vice chairman, global sector leader, sports
This Week in Leadership (June 14 - June 20)
Why remote workers are quitting their jobs en masse. Plus, the five questions all CEOs want answered during job interviews.
This summer Carli Lloyd, a member of the World Cup champion U.S. women’s soccer team, created a bit of a stir with a video of her kicking a 55-yard field goal. When asked if she would be interested in kicking for a professional football team, Lloyd said she’d love to give the NFL a try.
That hasn’t happened yet. But in what many see as an important move, women are making key inroads into leadership roles in male professional sports teams. Recent news accounts, for example, reveal that women now make up half of senior leaderships roles at one NFL team, the Philadelphia Eagles. That includes the team’s general counsel, senior vice president of revenue and strategy, and senior vice president of marketing and media. To be sure, the league and other male pro sports teams still lag behind. But this summer, the NBA champion Toronto Raptors promoted data analyst Brittni Donaldson to an assistant coaching position, the tenth female assistant coach on an NBA team, and the fifth hired this off-season alone.
Peggy Hazard, a senior client partner with Korn Ferry who specializes in leadership development, says the changing nature of sports from a cultural, technological, and financial perspective mirrors that of the corporate world and, as a result, is impacting how women and other diverse groups are viewed. “Diverse teams have a higher quality of decision making because they look at issues from different angles, ask a wider variety of questions, are are less likely to revert to the status quo,” says Hazard. To be sure, studies done by Korn Ferry and others show that having more women in leadership roles produces better financial returns.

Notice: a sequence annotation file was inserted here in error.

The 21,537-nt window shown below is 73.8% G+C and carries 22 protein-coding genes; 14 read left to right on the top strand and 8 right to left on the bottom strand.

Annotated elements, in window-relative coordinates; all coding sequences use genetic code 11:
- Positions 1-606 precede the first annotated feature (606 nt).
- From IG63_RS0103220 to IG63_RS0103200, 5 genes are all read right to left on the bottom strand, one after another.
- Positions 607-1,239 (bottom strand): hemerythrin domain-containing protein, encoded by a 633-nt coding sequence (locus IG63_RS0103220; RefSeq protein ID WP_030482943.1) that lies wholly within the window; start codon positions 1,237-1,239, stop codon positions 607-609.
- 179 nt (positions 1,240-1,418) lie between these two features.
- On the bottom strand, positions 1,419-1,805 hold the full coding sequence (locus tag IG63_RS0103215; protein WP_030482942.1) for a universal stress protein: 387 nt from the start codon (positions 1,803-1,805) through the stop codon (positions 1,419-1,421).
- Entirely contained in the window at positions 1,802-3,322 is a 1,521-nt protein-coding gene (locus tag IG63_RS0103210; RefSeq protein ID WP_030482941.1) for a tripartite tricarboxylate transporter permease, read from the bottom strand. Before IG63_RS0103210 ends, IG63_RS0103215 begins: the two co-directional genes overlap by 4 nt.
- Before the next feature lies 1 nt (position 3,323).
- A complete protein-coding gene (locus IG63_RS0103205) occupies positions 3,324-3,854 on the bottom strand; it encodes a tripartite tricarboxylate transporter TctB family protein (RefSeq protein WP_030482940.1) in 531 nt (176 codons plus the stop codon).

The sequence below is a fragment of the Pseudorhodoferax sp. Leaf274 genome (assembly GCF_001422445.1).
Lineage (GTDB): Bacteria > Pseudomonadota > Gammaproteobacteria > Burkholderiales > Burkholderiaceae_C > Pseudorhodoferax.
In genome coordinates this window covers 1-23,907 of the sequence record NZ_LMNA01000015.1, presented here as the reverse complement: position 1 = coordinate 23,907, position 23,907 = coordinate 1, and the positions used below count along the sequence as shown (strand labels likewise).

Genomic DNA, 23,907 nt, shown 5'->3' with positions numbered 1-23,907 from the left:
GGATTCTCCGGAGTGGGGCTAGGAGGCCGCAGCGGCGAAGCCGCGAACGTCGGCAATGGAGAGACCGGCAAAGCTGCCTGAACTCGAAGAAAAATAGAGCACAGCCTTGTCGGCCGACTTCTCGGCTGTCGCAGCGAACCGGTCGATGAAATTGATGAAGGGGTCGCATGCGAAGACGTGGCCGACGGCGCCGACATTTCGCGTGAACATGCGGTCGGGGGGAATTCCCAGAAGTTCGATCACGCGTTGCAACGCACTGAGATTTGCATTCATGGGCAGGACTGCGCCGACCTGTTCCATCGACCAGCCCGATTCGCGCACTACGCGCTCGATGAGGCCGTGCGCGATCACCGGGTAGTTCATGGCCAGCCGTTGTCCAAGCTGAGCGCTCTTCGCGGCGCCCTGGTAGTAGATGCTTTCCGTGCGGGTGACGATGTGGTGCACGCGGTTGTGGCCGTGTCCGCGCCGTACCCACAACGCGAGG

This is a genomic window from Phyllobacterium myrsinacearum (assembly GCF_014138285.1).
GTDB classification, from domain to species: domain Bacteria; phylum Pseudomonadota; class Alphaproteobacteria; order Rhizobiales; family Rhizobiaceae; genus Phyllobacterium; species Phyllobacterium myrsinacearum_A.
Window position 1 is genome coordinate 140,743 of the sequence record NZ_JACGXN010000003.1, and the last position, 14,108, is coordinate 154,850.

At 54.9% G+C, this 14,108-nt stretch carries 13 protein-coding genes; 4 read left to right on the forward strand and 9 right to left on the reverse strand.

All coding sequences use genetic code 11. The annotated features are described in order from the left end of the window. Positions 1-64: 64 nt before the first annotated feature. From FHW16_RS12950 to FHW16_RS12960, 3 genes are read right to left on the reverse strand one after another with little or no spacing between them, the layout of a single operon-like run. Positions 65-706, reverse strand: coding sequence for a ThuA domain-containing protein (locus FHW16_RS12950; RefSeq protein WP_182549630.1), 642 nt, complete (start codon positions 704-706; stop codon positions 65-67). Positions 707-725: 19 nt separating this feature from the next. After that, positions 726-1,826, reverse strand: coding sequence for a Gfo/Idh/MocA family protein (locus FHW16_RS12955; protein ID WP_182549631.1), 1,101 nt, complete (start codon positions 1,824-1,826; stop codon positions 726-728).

The more male pro sports teams hire women into business or operational roles, however, the more important it becomes for them to have a plan for how to not just utilize but also advance them in the organization, says Jed Hughes, vice chairman and global sector for sports at Korn Ferry. “If you just put women into a role without a strategy for how to assimilate them it can end up hurting more than helping,” says Hughes, who has placed women into collegiate and professional sports leadership roles.
Hughes points to teams like the San Antonio Spurs, the first NBA team to hire a female assistant coach, as an example of an organization that pays as much attention to inclusion as it does diversity. He says the Spurs and other teams and schools that he’s worked with have a process for training diverse hires to build credibility and develop trust with athletes, connect them with mentors and sponsors, create a culture of inclusion at all levels, and have leaders in place who value the skills and experiences diverse candidates bring to the table.
While progress is being made, a lot more work still needs to be done. Data shows that less than one-third of senior executives in the NFL league office are women, for instance, while less than 20% of VPs or higher at the team level are female.
Speaking of data, however, the increased use of it, artificial intelligence, and other digital analytics in sports for everything from player selection to injury rehabilitation, could offer a pathway for more women to be hired onto coaching staffs and in leadership positions. As Hughes notes, “Gender doesn’t impact how good of a data analyst someone is.”